By Séamus Leonard

They are already recognised as the greatest hurling team of all time, but Sunday’s All-Ireland hurling decider offers Kilkenny the opportunity to further cement their place in the history books.

The Cats may have had their ‘Drive for Five’ halted by Tipperary in 2010, but if anything the defeat only spurred them on and they had their revenge on the Premier County in last year’s decider.

The victory over Tipp in this year’s semi-final means that the Noresiders are now contesting their seventh consecutive All-Ireland final, which illustrates just how consistent Brian Cody’s men have been since 2006.

This year has not been all plain sailing for Kilkenny, however, and their 10-point reverse to Galway in the Leinster final was as big an upset as you could wish for in GAA circles.

But it was not unprecedented. Tipp proved in the 2010 All-Ireland final, and Dublin showed again in the 2011 Allianz League final, that when Kilkenny fail to turn up they can find themselves on the end of a heavy beating.

While Kilkenny have distanced themselves from any suggestions that they were compromised by injuries in the provincial hiding from Galway, there is no doubt that the absence of first choice midfield pairing Michael Fennelly and Michael Rice left the Cats exposed in the engine room.

Rice came on in the second half of that game, but he will play no part in Sunday’s encounter after he sustained a horrific finger injury during the semi.

The Carrickshock clubman’s finger is reported to have been fractured in seven places, and he is likely to be replaced by Cillian Buckley.

Aside from Rice, the defending All-Ireland champions have no injury concerns.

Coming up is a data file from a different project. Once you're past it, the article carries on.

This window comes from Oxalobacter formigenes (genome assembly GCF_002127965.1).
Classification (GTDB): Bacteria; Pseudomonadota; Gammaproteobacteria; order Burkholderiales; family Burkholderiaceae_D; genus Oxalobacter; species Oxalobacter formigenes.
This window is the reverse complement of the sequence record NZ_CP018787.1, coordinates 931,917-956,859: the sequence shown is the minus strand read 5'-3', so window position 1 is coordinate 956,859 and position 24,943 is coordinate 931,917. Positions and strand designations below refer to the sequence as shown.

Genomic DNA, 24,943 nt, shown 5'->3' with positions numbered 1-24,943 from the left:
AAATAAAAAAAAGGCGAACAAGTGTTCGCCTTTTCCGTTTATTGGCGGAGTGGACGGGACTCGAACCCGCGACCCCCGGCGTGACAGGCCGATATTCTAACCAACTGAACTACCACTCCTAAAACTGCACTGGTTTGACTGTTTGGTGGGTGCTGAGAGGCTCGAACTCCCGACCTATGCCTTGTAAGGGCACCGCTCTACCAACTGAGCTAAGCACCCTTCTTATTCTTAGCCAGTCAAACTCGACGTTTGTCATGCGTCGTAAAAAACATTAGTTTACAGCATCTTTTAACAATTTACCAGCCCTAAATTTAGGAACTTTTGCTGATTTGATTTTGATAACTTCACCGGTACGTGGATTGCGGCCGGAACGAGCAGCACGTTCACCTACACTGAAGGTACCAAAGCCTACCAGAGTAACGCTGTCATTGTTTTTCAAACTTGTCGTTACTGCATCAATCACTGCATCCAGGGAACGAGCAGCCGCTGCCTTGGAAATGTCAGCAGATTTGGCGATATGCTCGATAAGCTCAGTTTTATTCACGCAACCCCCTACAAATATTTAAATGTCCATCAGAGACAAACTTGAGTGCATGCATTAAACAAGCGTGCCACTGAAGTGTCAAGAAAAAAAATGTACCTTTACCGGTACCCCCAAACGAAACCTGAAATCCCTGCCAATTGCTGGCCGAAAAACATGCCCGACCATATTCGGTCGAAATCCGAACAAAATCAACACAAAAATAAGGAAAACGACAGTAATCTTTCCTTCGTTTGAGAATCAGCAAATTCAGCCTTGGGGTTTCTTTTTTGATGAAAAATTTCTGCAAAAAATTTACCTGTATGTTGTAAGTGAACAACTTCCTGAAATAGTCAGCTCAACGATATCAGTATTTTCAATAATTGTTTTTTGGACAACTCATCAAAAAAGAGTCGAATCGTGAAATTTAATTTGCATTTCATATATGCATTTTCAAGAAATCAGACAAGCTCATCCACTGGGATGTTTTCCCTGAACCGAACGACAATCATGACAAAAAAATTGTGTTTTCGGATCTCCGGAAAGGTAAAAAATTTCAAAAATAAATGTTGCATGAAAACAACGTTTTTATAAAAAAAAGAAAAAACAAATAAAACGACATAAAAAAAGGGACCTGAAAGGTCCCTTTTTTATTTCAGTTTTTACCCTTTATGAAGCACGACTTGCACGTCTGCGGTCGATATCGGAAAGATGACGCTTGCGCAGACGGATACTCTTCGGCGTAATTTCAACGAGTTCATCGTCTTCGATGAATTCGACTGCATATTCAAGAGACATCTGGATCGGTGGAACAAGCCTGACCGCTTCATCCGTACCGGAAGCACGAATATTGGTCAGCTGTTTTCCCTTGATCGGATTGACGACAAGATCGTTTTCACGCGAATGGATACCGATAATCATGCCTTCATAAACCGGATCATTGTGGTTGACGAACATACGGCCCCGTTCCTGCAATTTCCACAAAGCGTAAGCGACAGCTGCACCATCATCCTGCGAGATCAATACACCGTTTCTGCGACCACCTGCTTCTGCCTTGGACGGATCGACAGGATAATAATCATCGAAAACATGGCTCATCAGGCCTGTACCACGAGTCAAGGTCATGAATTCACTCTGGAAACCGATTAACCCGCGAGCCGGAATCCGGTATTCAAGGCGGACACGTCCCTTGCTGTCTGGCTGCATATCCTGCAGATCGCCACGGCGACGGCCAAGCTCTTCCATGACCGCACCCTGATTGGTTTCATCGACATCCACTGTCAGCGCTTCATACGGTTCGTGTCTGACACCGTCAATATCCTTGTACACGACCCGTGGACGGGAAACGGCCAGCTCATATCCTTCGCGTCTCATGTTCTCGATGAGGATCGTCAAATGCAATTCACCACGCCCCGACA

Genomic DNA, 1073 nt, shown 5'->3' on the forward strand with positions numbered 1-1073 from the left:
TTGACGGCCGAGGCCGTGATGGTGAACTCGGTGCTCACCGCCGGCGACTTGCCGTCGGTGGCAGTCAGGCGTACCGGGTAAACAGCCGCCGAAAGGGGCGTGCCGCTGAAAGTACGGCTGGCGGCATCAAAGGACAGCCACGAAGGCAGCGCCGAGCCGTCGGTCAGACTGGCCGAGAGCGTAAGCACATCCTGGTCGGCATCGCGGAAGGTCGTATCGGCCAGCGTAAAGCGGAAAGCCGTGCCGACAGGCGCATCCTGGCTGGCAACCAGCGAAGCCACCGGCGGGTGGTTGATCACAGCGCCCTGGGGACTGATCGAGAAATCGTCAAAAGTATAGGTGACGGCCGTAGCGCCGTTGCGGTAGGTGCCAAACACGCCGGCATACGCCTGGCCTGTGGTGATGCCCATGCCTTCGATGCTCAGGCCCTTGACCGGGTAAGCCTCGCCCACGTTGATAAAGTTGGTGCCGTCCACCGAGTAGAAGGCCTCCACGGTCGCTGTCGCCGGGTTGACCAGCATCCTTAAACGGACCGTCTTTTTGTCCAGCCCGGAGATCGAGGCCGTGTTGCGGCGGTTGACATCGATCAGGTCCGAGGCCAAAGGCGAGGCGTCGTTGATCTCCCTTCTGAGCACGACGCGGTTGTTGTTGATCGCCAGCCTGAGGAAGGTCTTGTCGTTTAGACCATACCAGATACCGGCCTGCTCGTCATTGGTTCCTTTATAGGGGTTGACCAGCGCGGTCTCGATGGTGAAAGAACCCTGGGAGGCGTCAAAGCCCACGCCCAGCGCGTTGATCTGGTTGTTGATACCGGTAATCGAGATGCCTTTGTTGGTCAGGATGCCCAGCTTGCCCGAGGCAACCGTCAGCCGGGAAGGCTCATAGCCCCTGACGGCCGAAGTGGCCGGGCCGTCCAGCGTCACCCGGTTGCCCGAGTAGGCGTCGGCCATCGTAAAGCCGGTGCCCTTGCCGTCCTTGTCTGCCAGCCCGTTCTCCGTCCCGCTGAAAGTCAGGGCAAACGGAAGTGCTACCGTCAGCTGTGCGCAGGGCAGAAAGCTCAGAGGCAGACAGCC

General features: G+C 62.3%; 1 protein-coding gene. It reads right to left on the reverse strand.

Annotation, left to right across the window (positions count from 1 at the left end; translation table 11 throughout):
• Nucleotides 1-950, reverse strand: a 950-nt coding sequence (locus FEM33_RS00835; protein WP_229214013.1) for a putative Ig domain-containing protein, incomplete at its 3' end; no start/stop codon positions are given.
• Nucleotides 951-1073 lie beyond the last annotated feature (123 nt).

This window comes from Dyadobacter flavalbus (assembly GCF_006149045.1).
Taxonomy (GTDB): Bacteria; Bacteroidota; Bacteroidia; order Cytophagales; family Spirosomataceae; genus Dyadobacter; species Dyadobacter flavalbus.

Galway also have no worries on the injury front, with Cyril Donnellan back to full fitness after chipping a bone in his elbow prior to the semi-final victory over Cork.

The win over the Rebels was close to the perfect result for Galway. They won, but left more than enough room for improvement that complacency was never going to be an issue.

Another positive for the Tribesmen was the 0-22 to 0-17 scoreline, as Anthony Cunningham’s charges have a propensity to leak goals. And while Cork are not the most potent side in the land, it was still an achievement by the Galway rearguard to keep the Leesiders at bay.

And with Donnellan back and running from deep, the Leinster champions will have an added goal threat they were missing the last day out.

Essentially, this game will be decided by which Galway side turns up.

You know what you are getting with Kilkenny. The reason their Leinster final collapse was so shocking is that it rarely happens that they are so well beaten.

Galway have long been on the other end of the spectrum, capable of being fantastic one day and pure poison the next.

But Cunningham appears to have cultivated the consistency his many predecessors failed to.

The big question is can Galway reproduce their Leinster final performance? This is still an incredible Kilkenny outfit, but they did not have enough to cope with Galway at full pelt in July, and they probably still wouldn’t at this juncture.

Kilkenny’s Henry Shefflin is aiming to land his ninth Celtic Cross on Sunday, but it is the performance of the pretender to his throne - Joe Canning - that will tell the tale of this particular game.

Canning has all the qualities Shefflin possesses. But what he doesn’t have is the Ballyhale’s man medal collection.

He may still be only 23, but the sooner Canning starts winning All-Irelands, the more he’ll have to look back on at the end of his career.

Believing you can beat Kilkenny is half the battle when you are facing the Cats, and Galway should have more than enough faith after their Leinster heroics.

Verdict: Galway